"If Xenophon's account of Cyrus be in general admitted," 6 says Wintle, "we cannot be at a loss to determine who was Darius the Mede; and if even the defeat of Astyages be received according to Herodotus, and it be placed in the tenth year of Cyrus's reign over Persia Proper, yet there seems no necessity to conclude but that the kingdom of Media might still, with the consent of Cyrus, be continued to Cyaxares, his mother's brother, who might retain it till his death, after the conquest of Babylon, which Herodotus attributes to Cyrus, after he had reduced the neighboring powers." He next proceeds to obviate one or two chronological difficulties often considered as weighty objections to Xenophon's account. "The name of Darius is omitted in the Canon, although he is allowed to have reigned more than one year, if he reigned at all. How shall we then reconcile his history with the Canon? and where or in what part must this reign be placed? The same answer will serve for both inquiries. The Canon certainly allots nine years to Cyrus over Babylon, of which space the two former years are usually allowed to coincide with the reign of Cyaxares or Darius the Mede by the advocates of Xenophon." A MS. of Archbishop Secker is then quoted, in which he gives reasons why Berosus might have overlooked this reign as short-lived and nominal. Prideaux and Usher, and the Ancient Universal History, are referred to for additional information. 7 With reference to the period before us, it is concluded, from the close of this Daniel 5, "that Darius the Mede did not begin his reign till after the capture of Babylon; and this event I am inclined to place in the next year after the 17th of Nabonadius, in the 210th year of the Chaldean era, or 538 years before Christ, which was the first of Cyrus's nine years. Whether the defeat of Nabonadius and the taking of the city happened near the same time, I need not determine; but it seems clear from Daniel, (Daniel 5:31,) as well as from Xenophon, that the king was slain on the same night that the city was taken; and this, I apprehend, must have happened about the real year of the captivity 67, supposing the fourth of Jehoiakim to agree with the year 605 before Christ, according to Blair."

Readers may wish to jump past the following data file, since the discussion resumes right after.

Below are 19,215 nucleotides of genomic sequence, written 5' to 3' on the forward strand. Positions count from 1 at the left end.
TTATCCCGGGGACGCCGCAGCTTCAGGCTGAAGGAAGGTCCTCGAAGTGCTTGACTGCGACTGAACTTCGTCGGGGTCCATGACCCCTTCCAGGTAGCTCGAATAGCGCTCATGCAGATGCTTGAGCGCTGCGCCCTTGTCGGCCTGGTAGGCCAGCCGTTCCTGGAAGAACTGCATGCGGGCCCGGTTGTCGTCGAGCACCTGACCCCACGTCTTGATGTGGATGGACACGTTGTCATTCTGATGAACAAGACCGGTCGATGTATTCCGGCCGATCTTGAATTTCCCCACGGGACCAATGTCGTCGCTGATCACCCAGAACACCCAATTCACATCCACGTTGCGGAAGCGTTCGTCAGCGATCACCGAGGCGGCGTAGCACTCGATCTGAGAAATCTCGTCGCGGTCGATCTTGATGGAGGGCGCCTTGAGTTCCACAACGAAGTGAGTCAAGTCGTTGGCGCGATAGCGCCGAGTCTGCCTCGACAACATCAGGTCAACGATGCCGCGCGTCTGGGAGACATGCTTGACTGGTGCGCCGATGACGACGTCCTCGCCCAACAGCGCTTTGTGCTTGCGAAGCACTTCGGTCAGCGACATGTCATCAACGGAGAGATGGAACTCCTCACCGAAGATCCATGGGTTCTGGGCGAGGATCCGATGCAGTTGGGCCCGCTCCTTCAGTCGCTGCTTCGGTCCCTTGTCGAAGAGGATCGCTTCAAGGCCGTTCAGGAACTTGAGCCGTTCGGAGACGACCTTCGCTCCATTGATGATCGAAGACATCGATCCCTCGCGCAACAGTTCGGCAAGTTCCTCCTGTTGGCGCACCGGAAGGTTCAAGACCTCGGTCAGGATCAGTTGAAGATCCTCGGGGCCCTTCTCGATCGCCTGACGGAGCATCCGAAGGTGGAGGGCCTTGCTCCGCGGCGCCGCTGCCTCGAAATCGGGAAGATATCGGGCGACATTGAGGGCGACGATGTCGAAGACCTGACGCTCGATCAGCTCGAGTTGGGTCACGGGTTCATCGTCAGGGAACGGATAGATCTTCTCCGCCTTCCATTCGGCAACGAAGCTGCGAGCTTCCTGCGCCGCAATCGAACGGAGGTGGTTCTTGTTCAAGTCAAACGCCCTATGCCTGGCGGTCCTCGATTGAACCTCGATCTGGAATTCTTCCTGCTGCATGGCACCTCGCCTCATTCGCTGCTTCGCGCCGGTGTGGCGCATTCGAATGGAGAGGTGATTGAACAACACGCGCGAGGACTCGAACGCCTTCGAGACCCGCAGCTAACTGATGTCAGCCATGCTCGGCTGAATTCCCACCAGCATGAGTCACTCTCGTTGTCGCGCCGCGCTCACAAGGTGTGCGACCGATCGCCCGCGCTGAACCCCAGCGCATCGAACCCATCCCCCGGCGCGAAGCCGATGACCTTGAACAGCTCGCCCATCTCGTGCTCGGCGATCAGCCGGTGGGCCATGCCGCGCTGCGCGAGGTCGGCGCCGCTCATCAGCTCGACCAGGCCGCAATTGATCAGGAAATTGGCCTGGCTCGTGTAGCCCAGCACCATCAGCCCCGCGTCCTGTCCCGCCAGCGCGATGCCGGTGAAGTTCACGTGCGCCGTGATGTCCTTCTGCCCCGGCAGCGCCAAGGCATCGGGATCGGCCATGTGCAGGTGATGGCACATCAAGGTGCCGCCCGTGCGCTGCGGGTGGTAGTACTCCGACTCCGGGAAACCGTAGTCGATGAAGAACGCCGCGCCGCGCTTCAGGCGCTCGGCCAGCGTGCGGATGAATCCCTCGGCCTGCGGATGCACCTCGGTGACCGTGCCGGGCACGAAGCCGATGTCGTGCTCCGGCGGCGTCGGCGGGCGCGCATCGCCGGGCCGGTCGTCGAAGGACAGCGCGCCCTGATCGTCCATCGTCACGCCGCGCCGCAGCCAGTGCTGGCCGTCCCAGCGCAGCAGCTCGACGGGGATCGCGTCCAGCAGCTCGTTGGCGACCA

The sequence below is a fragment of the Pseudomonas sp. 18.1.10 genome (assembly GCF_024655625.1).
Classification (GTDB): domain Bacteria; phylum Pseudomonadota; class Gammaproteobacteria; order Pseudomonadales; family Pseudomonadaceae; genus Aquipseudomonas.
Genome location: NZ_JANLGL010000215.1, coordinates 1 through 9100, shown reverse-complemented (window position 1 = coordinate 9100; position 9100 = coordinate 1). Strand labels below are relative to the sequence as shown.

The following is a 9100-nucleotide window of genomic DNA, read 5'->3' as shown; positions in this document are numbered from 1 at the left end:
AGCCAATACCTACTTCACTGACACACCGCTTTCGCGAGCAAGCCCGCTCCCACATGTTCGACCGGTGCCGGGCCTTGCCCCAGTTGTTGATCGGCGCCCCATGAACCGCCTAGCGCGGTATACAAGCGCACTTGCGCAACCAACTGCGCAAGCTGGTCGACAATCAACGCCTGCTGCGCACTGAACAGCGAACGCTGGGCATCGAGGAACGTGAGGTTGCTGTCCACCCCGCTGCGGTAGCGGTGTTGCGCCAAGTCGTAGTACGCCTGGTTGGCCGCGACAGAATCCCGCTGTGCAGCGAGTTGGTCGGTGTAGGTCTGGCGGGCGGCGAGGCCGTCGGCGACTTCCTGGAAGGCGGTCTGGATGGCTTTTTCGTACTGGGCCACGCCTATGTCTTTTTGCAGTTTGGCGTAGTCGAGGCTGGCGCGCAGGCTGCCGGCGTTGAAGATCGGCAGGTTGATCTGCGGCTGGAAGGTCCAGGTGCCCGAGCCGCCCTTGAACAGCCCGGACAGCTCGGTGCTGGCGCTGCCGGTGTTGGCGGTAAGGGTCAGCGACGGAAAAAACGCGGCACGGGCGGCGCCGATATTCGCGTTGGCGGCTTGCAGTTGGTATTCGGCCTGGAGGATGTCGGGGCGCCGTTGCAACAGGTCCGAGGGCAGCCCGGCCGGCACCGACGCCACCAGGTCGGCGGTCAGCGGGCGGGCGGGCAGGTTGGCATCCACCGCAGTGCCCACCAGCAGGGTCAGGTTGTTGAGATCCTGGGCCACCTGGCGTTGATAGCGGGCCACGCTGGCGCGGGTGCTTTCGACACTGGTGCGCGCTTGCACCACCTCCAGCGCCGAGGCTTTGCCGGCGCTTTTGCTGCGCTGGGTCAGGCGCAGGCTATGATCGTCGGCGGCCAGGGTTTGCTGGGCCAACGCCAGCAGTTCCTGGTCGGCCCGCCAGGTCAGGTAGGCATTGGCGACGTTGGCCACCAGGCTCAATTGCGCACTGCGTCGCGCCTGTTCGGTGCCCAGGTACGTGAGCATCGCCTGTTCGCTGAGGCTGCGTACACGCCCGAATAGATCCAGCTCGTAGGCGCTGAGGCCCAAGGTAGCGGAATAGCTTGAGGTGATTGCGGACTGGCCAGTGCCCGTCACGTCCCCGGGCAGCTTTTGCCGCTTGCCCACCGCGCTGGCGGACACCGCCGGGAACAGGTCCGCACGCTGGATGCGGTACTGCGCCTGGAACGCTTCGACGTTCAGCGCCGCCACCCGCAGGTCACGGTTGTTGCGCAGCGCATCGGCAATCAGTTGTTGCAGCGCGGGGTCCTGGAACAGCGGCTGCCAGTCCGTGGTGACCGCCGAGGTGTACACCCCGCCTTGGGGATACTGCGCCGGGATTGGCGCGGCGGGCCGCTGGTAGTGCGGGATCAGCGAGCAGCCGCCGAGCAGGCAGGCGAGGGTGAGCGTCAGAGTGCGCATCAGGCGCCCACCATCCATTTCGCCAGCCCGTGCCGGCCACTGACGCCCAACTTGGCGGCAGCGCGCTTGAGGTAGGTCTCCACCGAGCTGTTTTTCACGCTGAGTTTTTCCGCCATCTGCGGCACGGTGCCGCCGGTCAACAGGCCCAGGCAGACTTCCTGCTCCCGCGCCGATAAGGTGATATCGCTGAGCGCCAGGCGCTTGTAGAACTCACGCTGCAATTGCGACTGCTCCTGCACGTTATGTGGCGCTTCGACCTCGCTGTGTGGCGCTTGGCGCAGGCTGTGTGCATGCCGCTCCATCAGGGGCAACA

Here again the researches of Hengstenberg afford us valuable aid in discussing and reconciling the various statements of historians. The silence of Herodotus and Ctesias concerning a Median king of Babylon is noticed, and even concealment on the part of the Persians is shewn to be highly probable.

1 § 89. Jahn points out what he considers a mistake of Strabo's, Arch. Bib., chapter ii. § 233.

2 Lib. 6 chapter. 27

3 P. 90.

4 Cyrop., lib. i. chaps. 4, 5, and lib. iii. chapter 3, § 20.

5 Line 762.

6 Preliminary Dissertation, p.24.

7 Con., part 1 Books 2, 3; Annals, pp. 80, 81; History of the Medes and Persians, volume v.